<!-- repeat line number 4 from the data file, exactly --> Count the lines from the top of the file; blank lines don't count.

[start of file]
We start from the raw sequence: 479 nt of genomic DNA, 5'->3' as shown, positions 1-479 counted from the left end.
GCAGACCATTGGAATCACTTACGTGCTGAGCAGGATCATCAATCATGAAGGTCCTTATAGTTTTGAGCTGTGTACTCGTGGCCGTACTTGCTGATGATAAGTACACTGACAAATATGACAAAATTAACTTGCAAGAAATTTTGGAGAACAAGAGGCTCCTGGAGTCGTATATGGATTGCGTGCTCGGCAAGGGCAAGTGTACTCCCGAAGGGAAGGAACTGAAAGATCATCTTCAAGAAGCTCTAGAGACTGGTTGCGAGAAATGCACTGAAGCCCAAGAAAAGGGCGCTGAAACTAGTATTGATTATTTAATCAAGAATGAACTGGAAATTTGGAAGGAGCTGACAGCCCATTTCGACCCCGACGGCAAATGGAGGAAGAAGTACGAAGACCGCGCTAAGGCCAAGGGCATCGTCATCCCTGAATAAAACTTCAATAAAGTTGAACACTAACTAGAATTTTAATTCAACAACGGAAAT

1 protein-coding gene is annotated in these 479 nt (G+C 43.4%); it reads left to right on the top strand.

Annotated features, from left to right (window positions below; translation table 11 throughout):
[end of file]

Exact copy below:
Annotated features, from left to right (window positions below; translation table 11 throughout):